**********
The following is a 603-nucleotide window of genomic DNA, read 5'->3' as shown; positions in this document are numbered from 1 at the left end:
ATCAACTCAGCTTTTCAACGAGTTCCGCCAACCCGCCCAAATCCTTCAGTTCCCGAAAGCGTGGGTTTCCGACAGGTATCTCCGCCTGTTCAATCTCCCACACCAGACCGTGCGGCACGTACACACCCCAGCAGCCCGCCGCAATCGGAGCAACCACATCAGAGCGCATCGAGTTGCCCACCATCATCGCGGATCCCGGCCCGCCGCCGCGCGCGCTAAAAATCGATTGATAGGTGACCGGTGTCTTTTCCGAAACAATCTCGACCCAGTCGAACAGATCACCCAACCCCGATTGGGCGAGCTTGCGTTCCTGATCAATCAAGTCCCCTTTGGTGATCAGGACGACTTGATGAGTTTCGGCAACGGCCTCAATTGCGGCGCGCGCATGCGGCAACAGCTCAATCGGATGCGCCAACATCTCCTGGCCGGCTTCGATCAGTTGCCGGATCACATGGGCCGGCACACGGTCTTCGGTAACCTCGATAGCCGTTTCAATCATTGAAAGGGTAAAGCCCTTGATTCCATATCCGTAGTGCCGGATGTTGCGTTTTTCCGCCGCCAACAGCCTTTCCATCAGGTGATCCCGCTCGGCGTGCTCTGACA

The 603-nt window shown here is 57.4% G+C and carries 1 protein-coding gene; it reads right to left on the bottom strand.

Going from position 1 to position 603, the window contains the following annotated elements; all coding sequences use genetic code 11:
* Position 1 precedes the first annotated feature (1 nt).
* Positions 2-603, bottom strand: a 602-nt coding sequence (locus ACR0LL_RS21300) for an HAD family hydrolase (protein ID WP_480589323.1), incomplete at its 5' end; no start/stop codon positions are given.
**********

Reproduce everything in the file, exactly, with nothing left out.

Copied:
The following is a 603-nucleotide window of genomic DNA, read 5'->3' as shown; positions in this document are numbered from 1 at the left end:
ATCAACTCAGCTTTTCAACGAGTTCCGCCAACCCGCCCAAATCCTTCAGTTCCCGAAAGCGTGGGTTTCCGACAGGTATCTCCGCCTGTTCAATCTCCCACACCAGACCGTGCGGCACGTACACACCCCAGCAGCCCGCCGCAATCGGAGCAACCACATCAGAGCGCATCGAGTTGCCCACCATCATCGCGGATCCCGGCCCGCCGCCGCGCGCGCTAAAAATCGATTGATAGGTGACCGGTGTCTTTTCCGAAACAATCTCGACCCAGTCGAACAGATCACCCAACCCCGATTGGGCGAGCTTGCGTTCCTGATCAATCAAGTCCCCTTTGGTGATCAGGACGACTTGATGAGTTTCGGCAACGGCCTCAATTGCGGCGCGCGCATGCGGCAACAGCTCAATCGGATGCGCCAACATCTCCTGGCCGGCTTCGATCAGTTGCCGGATCACATGGGCCGGCACACGGTCTTCGGTAACCTCGATAGCCGTTTCAATCATTGAAAGGGTAAAGCCCTTGATTCCATATCCGTAGTGCCGGATGTTGCGTTTTTCCGCCGCCAACAGCCTTTCCATCAGGTGATCCCGCTCGGCGTGCTCTGACA

The 603-nt window shown here is 57.4% G+C and carries 1 protein-coding gene; it reads right to left on the bottom strand.

Going from position 1 to position 603, the window contains the following annotated elements; all coding sequences use genetic code 11:
* Position 1 precedes the first annotated feature (1 nt).
* Positions 2-603, bottom strand: a 602-nt coding sequence (locus ACR0LL_RS21300) for an HAD family hydrolase (protein ID WP_480589323.1), incomplete at its 5' end; no start/stop codon positions are given.